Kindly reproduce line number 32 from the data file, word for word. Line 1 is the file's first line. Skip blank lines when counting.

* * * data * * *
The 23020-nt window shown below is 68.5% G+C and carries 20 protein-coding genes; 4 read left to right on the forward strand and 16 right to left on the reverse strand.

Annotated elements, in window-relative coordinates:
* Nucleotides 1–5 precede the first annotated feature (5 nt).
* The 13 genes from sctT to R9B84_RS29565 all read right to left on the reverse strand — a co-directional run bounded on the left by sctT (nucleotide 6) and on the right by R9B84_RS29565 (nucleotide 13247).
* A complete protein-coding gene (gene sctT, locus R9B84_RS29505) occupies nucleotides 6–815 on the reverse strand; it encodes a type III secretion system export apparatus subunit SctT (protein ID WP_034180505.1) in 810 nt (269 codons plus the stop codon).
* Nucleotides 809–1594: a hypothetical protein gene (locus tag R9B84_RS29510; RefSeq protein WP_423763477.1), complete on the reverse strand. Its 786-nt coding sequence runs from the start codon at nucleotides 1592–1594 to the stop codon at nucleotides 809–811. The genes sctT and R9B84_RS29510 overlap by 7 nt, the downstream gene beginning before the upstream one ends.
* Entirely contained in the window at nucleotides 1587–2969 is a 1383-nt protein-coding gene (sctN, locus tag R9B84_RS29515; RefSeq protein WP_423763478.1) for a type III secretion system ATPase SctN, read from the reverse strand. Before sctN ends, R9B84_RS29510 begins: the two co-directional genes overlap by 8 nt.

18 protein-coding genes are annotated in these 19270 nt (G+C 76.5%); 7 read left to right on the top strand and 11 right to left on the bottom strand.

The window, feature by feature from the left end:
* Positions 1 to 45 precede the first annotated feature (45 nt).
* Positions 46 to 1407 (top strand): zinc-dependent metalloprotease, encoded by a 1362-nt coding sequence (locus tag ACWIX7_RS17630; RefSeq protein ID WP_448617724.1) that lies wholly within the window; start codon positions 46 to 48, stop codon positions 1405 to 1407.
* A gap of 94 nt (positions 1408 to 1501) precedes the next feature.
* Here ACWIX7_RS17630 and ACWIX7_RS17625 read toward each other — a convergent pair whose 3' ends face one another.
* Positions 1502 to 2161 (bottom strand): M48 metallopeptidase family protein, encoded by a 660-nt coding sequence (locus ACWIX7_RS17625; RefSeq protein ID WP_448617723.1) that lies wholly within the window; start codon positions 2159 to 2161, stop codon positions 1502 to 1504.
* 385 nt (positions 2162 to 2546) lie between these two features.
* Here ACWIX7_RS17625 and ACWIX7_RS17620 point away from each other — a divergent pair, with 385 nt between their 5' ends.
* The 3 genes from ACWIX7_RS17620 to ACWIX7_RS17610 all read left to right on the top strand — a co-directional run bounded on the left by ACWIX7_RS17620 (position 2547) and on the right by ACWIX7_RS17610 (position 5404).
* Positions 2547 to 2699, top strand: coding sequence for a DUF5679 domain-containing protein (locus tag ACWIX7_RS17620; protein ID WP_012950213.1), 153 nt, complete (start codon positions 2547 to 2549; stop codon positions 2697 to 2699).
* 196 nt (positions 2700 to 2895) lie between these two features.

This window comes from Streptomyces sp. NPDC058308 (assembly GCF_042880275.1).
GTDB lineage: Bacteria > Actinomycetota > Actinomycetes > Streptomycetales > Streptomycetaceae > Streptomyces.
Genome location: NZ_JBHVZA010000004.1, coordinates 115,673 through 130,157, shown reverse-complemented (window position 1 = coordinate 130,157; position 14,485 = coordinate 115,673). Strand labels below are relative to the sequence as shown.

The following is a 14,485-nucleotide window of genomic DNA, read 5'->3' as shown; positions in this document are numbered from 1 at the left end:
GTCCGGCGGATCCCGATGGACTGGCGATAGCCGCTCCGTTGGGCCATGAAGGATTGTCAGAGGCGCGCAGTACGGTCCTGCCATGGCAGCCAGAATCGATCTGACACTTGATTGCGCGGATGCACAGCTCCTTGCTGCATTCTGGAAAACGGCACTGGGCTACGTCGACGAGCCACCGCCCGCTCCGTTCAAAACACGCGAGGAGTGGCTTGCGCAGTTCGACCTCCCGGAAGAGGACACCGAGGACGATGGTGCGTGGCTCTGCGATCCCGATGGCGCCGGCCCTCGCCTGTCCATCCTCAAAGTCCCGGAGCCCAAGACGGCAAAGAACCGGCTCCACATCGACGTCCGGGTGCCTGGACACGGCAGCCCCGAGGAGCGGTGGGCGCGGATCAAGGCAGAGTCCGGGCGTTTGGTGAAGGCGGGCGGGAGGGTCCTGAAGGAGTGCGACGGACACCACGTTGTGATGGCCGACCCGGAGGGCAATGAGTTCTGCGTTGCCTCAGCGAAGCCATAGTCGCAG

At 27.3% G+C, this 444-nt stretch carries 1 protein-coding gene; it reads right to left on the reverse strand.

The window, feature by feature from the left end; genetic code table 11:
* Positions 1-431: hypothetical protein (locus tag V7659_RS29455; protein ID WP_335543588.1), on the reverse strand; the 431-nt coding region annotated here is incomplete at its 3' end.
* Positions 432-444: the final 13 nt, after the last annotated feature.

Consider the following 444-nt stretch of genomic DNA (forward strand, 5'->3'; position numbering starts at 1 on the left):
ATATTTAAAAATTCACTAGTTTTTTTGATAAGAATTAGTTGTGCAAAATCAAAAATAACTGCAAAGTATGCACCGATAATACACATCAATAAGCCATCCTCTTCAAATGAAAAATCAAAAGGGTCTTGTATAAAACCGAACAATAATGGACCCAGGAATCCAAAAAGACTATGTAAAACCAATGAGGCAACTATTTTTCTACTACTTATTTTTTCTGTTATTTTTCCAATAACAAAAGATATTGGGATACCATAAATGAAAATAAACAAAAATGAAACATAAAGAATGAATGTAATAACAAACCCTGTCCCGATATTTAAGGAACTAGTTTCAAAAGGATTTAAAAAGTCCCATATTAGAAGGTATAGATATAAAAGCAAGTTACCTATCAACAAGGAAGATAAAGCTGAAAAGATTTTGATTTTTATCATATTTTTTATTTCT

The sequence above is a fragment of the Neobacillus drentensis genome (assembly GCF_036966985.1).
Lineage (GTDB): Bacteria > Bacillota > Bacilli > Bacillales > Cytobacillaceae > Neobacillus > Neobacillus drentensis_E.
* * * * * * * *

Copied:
Lineage (GTDB): Bacteria > Bacillota > Bacilli > Bacillales > Cytobacillaceae > Neobacillus > Neobacillus drentensis_E.